Russia: Drop charges against protesters and protect the right to protest

ARTICLE 19 condemns a recent crackdown against the right to protest in Russia and misuse of problematic legislation to criminalise protest and target dissent. We call on the Russian authorities to immediately terminate all criminal proceedings brought against protesters and unconditionally released them. The Russian Government must also bring all its protest related legislation to full compliance with international human rights standards.

Sarah Clarke, Head of Europe and Central Asia at ARTICLE 19, said: “By targeting individuals who exercise their right to protest, Russian authorities are in flagrant violation of their obligations under international human rights law. All those convicted under these trumped up charges must be released. No person should stay behind bars because of peacefully expressing their rights on the street or online. ”

“The Russian government must stop criminalising individuals for exercising their rights to freedom of expression and respect its obligations under international and European human rights law.”

On 27 July 2019, hundreds of people took to the streets of Moscow in protest following the electoral commission’s decision to block several independent candidates from standing in the 10 September municipal elections. Protesters were met by police and the national guard, who declared the protests ‘unauthorised’ and arrested and detained hundreds of people for participating.

Since 3 September, among the hundreds arrested and on trial, at least 15 people have been sentenced to years imprisonment for ‘breaching’ Russian Protest Law, and under trumped up charges of ‘extremism’, ‘threats of violence’ and resisting police officers. For example:

  • Activist Konstantin Kotov, who participated in the Moscow protest, was sentenced to four years imprisonment for “multiple breaches” of the Protest Law. The Law criminalizes participation in more than one unsanctioned protest within a 180-day period;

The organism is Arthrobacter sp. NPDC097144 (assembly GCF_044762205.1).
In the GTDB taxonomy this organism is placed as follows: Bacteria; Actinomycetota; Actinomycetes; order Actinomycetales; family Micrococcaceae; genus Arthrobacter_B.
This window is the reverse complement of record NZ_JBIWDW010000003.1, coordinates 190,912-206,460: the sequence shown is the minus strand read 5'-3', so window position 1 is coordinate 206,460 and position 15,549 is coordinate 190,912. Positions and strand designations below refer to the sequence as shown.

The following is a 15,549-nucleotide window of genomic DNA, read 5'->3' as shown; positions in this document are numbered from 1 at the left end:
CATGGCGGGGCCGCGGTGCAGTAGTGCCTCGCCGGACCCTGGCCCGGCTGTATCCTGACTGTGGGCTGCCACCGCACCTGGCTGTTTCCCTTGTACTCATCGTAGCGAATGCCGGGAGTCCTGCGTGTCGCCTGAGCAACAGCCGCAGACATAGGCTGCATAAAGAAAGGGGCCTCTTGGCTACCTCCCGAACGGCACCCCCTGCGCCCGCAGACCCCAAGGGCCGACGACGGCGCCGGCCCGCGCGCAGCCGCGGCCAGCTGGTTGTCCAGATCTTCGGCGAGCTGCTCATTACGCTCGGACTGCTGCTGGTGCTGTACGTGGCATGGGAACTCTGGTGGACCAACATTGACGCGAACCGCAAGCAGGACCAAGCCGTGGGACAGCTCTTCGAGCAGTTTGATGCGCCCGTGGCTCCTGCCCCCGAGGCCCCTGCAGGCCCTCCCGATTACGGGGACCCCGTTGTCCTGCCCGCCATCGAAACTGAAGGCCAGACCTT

• Blogger Vladislav Sinitsa was sentenced to five years in a colony under charges of extremism with the threat of violence, after he wrote a tweet about the children of police officers. The prosecutor claimed that Sinitsa had called for “the kidnapping of the children specifically of law enforcement officers with subsequent acts of violence against them”. Sinitsa admitted to writing the message but denied during court proceedings that his tweet amounted to a concrete threat. Sinitsa was convicted of extremism with the threat of violence;
  • Activits Kirill Zhukov was sentenced to three years in prison for using violence against police. The prosecution claimed he made contact with the helmet of a security officer who was involved in a cordon during the unsanctioned the 27 July protest. However, it appears from footage of the incident that he barely touched the officer’s helmet;
  • Ivan Podkopayev was sentenced to three years in prison for pepper-spraying police;
  • Danila Beglets was sentenced to two years in prison for grabbing a police officer by the wrist;
  • Yevgeny Kovalenko was sentenced to three and a half years in prison for throwing a trash can at a riot police officer.